Buice column: Past and future: Lewisville looks to head off congestion; music festival strikes a chord

Published 12:00 am Thursday, August 8, 2019

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Ask most anyone in Lewisville, and they’ll gladly tell you they enjoy the laid-back, rural feel of life and want to keep it that way.

In fact, I recall hearing Hank Perkins, the town manager of Lewisville, discuss “bigger not necessarily being better” and being “little brother” to Winston-Salem and, to a lesser degree, Clemmons, in last year’s first-ever joint meeting of the Rotary Club of Clemmons and the Lewisville-Clemmons Chamber of Commerce.

Here’s what he said: “We’re a little bit different in Lewisville. We sort of take a different tact in our growth. We pride ourselves on being a laid-back community in a rural setting. It’s also a place that’s a residential area where people enjoy what Clemmons has to offer and enjoy what the big city of Winston-Salem has to offer. We don’t really see a lot of retail growth in Lewisville mainly because our population migrates out, probably 90 percent outside of Lewisville during the day, and then grows at night again.”

So it was no surprise that when town officials started looking at future transportation needs down the road not long after incorporation, they cast a wary eye to the south. There, they saw how things went in rapidly growing Clemmons, when the main stretch of Lewisville-Clemmons Road was expanded from two lanes to five lanes and how it eventually became a nightmare to navigate.

Knowing they would some day need more than Shallowford Road’s three lanes as the main thoroughfare through town, Lewisville started looking for a different solution.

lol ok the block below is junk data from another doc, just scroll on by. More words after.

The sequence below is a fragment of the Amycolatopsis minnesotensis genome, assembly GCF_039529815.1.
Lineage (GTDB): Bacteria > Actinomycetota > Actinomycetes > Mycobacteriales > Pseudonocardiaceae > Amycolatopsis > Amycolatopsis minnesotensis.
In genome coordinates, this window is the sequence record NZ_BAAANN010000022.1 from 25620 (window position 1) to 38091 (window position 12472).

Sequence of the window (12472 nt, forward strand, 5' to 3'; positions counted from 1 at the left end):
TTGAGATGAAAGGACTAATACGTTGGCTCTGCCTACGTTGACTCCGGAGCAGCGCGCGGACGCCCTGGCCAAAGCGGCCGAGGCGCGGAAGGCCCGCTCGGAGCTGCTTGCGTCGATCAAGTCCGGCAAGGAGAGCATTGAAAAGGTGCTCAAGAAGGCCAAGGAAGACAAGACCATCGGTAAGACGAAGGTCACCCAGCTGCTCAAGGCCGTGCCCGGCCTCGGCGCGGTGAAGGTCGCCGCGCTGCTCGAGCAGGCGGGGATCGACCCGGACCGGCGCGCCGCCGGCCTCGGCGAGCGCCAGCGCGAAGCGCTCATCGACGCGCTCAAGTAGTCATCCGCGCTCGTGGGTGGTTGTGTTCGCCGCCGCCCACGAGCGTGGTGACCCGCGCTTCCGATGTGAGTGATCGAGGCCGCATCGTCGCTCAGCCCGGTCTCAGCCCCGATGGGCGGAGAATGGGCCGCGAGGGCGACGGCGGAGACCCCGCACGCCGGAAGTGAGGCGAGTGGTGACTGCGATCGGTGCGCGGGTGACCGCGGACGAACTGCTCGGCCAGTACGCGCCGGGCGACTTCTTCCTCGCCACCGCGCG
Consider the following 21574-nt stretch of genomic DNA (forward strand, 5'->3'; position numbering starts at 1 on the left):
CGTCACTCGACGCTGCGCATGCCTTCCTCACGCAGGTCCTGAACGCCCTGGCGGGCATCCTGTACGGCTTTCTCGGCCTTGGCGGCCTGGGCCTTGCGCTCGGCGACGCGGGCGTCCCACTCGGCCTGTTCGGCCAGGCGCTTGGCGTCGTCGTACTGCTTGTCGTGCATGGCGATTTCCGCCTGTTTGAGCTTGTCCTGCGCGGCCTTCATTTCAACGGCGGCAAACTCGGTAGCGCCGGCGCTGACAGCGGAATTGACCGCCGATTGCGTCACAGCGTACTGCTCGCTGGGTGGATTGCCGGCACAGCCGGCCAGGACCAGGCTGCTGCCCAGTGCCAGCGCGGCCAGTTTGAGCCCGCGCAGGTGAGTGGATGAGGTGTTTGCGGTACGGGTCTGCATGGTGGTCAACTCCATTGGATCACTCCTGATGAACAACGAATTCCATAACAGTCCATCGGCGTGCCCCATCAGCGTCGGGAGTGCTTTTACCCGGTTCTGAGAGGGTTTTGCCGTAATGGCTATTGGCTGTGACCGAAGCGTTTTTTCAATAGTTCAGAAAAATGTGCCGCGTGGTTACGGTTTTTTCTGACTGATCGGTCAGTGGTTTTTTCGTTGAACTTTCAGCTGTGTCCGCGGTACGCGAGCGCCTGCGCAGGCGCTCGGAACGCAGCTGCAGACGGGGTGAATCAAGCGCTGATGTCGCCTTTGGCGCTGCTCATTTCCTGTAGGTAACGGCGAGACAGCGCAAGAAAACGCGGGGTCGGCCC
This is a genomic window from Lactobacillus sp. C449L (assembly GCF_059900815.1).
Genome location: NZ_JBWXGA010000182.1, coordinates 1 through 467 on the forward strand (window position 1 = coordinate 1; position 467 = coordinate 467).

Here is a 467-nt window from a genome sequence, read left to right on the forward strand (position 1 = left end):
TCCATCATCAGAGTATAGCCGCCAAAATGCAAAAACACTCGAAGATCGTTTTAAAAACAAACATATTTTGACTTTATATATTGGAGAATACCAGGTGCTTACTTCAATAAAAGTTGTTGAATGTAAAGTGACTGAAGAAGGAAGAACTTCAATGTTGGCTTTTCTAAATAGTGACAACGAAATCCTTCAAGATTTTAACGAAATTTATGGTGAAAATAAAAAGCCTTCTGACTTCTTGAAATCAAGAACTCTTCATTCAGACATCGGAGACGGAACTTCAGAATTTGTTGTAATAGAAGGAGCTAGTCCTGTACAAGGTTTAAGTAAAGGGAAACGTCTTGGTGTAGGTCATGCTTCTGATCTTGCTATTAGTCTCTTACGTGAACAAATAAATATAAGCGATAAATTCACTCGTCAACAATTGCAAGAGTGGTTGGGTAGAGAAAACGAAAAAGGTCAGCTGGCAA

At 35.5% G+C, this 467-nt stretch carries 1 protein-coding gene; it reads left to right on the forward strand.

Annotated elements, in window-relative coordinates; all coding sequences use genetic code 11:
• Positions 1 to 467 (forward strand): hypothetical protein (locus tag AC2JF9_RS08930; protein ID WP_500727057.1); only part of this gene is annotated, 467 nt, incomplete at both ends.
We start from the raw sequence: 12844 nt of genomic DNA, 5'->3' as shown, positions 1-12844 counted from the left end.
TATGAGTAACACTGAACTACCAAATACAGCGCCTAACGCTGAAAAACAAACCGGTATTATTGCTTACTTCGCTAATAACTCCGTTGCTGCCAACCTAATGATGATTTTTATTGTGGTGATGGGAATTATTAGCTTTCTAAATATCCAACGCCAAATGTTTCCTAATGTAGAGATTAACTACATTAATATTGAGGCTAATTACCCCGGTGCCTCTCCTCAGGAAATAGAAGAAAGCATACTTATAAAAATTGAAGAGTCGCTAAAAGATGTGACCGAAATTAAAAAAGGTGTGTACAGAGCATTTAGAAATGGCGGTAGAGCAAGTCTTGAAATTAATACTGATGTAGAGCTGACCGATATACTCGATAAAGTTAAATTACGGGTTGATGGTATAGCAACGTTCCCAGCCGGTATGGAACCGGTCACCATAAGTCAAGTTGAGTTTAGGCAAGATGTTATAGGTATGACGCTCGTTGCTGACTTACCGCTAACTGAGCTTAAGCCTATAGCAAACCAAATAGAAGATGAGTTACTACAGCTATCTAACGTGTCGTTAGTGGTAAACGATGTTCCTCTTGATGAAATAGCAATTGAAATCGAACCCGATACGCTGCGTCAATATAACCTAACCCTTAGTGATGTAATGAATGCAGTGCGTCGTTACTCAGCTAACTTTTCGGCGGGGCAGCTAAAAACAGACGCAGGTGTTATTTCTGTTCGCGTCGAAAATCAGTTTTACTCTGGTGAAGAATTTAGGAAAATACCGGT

So that led to Great Wagon Road, which would serve as a second “main street” running parallel to Shallowford, and would be constructed when traffic volumes dictated the need.

That time is now, at least for NCDOT moving forward with finalizing plans for the road with a recent public meeting seeking final public input (see story on 1A).

The new road, which will measure just over a mile long with four roundabouts being part of the project, will provide a really cool downtown loop for a town that always looks to keep things under control.

As Perkins said, it will provide the “framework and the backbone of the downtown as it will exist” in the coming years while accommodating traffic and improving connectivity with a multimodal approach.

And Lewisville will continue do all it can to stay true to its roots.

• • • • •

As always, “An Appalachian Summer Festival” in Boone provides a wonderful mixture of music, theater, dance, visual arts, lectures and film events.

This was the 35th annual event, and it again was stacked with an impressive lineup from late June to early August appealing to the young and old alike.

I happen to fall in the latter category, so it’s probably no surprise that I opted to go with one of the “oldies” acts — choosing to head up the mountain on a sultry Saturday night in July to see Patti LaBelle.

Widely known as the queen of rock and soul, LaBelle has received claim for many songs, including “Lady Marmalade,” “When You Talk About Love,” “New Attitude” and the classic No. 1 duet with Michael McDonald, “On My Own.”

Much like it was several years ago when attending a summer concert at my alma mater featuring legendary bands Chicago and the Doobie Brothers, many of the attendees were on the north side of retirement age.

When I yearn to go to see these acts that were in their prime in my high school and college days, I sometimes forget that I have continued to age like they have.

However, most of the groups, like Chicago and the Doobie Brothers, have more newer members than originals.

As a solo artist, Patti LaBelle can’t be replaced like that, and she can still shriek like few can, especially at age 75, but some of those other mid-range and higher notes aren’t quite what they used to be.

Still, there’s no mistaking the voice, and Patti had an amazing band to accompany her along with talented background singers. It turned out to be a great night to enjoy the iconic singer put on an entertaining show on the stage at the Schaefer Center for the Performing Arts.

I’m glad I finally got to see her and scratch off another name from the “must see” bucket list.